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A milestone for Waterloo's autonomous vehicle program

The Lincoln MKZ hybrid sedan has now logged 100 kilometres on public roads
UW's autonomous vehicle
University of Waterloo’s Autonomoose, Canada’s first autonomous vehicle

We still may be years away from putting one in our driveway, but researchers at the University of Waterloo are celebrating as their self-driving car has now logged 100 kilometres on public roads.

The milestone was reached last week in an industrial area of Waterloo.

The managing director of the Waterloo Centre for Automotive Research says they also did so in varying road conditions.

Ross McKenzie says some of it was winter driving, adding that's one of the unique aspects of the testing being done here in Waterloo, as a majority of autonomous vehicle testing in North America is happening down south in a pretty dry climate.

He also says there have been some notable lessons learned in the first 100 kilometres of driving the modified Lincoln MKZ hybrid sedan, nicknamed Autonomoose.

"It's as hard as we thought, if not a little harder," McKenzie told The Mike Farwell Show on 570 NEWS.

"There's four categories of things you're looking for as an autonomous vehicle going down the road. You're looking for other passenger vehicles ... pedestrians, you're looking for motorcyclists, we group those into one, and then you're looking for larger vehicles, via it a truck, bus or tractor-trailer unit," he explained.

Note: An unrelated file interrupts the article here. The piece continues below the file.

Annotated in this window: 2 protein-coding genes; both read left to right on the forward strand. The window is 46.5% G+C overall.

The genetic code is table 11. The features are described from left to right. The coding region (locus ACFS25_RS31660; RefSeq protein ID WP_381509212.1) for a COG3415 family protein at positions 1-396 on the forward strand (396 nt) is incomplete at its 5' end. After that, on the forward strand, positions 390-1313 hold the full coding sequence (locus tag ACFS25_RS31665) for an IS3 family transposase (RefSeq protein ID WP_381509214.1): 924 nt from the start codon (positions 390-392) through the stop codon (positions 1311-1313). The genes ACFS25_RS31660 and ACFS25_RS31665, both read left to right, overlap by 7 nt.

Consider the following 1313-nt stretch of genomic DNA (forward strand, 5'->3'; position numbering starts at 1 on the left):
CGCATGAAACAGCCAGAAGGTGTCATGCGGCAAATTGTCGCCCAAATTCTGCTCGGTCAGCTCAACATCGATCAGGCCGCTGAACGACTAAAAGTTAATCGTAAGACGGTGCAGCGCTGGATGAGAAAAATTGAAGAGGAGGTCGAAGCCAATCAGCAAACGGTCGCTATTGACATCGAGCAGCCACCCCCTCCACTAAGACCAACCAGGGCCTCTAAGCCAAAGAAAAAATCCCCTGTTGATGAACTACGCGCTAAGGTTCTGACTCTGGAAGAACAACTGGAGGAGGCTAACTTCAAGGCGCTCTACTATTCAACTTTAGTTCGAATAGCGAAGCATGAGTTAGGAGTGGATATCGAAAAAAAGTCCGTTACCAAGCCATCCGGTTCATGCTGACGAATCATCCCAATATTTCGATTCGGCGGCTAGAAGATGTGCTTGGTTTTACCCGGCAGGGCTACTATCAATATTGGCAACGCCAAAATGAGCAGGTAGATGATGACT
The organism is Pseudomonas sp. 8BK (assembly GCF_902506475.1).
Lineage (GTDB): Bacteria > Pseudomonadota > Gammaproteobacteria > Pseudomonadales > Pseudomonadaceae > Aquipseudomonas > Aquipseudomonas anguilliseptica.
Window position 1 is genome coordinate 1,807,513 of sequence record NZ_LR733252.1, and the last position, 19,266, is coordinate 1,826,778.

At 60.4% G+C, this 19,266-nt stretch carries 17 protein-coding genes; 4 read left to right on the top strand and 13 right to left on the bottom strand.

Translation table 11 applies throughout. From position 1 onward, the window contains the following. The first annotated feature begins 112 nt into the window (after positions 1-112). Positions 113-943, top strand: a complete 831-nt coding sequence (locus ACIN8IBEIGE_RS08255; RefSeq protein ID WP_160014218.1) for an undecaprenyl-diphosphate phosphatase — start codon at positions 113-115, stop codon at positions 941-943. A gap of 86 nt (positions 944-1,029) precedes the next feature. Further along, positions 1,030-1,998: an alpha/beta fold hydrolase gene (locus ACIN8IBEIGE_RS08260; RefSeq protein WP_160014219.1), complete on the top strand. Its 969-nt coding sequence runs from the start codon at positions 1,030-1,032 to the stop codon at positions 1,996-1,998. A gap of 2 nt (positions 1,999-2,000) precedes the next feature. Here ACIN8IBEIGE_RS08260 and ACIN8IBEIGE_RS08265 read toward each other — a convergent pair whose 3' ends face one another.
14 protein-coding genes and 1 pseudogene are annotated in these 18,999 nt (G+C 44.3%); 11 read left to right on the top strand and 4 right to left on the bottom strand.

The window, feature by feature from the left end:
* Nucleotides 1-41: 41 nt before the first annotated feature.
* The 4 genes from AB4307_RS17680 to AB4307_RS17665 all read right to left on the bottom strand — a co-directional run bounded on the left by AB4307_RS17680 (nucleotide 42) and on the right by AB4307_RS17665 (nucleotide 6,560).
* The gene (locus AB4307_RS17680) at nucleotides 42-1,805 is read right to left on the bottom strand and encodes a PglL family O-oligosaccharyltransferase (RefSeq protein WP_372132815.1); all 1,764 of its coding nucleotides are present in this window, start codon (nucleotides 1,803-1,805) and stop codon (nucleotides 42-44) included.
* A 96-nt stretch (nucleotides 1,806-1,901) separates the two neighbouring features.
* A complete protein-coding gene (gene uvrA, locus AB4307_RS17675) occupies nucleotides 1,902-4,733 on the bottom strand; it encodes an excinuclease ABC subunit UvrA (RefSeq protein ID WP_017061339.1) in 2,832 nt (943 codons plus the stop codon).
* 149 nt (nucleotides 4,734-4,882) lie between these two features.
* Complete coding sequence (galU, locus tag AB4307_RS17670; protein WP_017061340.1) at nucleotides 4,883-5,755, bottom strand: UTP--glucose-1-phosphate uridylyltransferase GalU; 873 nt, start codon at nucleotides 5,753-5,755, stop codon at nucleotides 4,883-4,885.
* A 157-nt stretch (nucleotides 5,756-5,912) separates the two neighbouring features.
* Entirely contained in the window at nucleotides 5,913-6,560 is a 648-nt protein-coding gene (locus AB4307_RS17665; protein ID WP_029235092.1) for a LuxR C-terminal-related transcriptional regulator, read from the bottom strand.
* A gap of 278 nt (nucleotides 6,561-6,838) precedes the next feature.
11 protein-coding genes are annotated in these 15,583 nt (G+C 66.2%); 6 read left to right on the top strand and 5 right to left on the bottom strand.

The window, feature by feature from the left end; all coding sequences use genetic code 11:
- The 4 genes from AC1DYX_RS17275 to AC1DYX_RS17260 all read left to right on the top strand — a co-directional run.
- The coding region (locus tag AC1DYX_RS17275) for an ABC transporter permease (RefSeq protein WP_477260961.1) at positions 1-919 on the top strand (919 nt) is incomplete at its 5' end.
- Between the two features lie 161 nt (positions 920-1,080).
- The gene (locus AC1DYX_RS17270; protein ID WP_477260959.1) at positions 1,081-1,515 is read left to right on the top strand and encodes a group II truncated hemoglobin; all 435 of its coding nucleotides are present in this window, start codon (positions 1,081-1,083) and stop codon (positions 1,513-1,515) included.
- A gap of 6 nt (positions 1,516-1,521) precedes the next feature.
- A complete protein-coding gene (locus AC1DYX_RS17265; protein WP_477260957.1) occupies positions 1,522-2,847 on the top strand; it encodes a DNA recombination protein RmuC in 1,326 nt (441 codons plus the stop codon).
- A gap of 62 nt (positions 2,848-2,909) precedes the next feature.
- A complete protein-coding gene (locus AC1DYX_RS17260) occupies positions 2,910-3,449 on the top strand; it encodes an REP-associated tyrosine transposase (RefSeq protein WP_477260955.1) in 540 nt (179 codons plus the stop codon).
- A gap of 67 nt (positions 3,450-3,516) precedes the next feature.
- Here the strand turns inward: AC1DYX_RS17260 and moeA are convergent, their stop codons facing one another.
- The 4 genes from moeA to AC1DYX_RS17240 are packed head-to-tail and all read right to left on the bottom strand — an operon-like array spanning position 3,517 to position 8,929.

McKenzie says one of the next steps will be to put the emphasis on recognizing trucks and buses.

"The vehicle sees those, and it knows to avoid them, it just doesn't identify them because the silhouettes ... city bus versus a school bus, or a flatbed truck with a load versus without, there's so many combinations," he said.

There is always someone sitting in the driver's seat, able to take control of the vehicle on a moment's notice.

As for when we will have access to the technology, McKenzie says that's likely still 20 years away.

"You're going to be driving in a primarily urban environment. You want to just stay on city streets. But if you want an autonomous vehicle that's going to get you to Pearson Airport, for example ... you've got to go on ... 400 series highways, you've got to be able to handle off ramps, and the complexity beyond just a city street ... every different road you add is like an exponential to the difficulty that's required, and that's probably more like 30 years away." he said.

McKenzie predicts "mobility as a service", which would have an autonomous vehicle pick you up, similar to a taxi, is probably 10 to 15 years away.

The Waterloo Centre for Automotive Research received approval from the province to begin on-road testing two years ago.

Over 60 professors, engineers, researchers and graduate students are part of the program.

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